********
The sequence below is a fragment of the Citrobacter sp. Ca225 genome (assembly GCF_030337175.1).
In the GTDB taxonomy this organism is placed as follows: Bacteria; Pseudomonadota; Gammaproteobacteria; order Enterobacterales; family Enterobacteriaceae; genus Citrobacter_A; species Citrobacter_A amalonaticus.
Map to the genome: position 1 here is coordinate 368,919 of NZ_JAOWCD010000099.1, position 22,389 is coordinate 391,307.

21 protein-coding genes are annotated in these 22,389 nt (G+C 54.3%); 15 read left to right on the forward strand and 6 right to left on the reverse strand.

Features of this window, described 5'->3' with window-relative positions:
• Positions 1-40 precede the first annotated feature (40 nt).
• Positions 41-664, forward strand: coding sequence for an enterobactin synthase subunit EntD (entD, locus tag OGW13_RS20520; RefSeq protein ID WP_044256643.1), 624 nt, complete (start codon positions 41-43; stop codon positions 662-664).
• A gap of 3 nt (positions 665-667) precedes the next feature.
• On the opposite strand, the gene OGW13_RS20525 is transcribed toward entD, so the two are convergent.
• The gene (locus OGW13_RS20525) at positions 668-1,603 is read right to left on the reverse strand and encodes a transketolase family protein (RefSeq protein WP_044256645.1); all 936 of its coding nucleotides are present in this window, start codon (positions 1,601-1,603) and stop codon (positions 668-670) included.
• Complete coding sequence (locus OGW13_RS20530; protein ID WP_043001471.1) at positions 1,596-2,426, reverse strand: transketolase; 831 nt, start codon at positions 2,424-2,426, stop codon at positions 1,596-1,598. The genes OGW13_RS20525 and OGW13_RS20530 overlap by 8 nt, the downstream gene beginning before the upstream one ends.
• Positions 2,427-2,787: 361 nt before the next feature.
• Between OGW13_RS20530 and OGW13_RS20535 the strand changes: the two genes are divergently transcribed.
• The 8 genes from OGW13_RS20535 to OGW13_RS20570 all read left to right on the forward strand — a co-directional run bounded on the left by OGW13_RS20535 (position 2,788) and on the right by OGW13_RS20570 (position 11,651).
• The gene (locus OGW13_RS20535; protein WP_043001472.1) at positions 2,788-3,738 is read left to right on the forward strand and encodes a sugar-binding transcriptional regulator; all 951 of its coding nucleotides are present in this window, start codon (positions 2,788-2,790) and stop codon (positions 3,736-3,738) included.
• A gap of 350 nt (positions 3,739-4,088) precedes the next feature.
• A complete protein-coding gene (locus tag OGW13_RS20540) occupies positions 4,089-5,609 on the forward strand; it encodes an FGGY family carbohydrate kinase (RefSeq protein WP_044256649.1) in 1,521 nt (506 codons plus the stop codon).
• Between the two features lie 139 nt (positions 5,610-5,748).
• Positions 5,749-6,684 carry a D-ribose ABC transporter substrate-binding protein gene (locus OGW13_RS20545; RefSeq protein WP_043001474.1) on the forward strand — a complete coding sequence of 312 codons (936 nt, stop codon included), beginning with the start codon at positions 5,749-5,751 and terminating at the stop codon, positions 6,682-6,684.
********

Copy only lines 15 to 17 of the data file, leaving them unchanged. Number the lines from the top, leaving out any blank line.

• The gene (locus OGW13_RS20535; protein WP_043001472.1) at positions 2,788-3,738 is read left to right on the forward strand and encodes a sugar-binding transcriptional regulator; all 951 of its coding nucleotides are present in this window, start codon (positions 2,788-2,790) and stop codon (positions 3,736-3,738) included.
• A gap of 350 nt (positions 3,739-4,088) precedes the next feature.
• A complete protein-coding gene (locus tag OGW13_RS20540) occupies positions 4,089-5,609 on the forward strand; it encodes an FGGY family carbohydrate kinase (RefSeq protein WP_044256649.1) in 1,521 nt (506 codons plus the stop codon).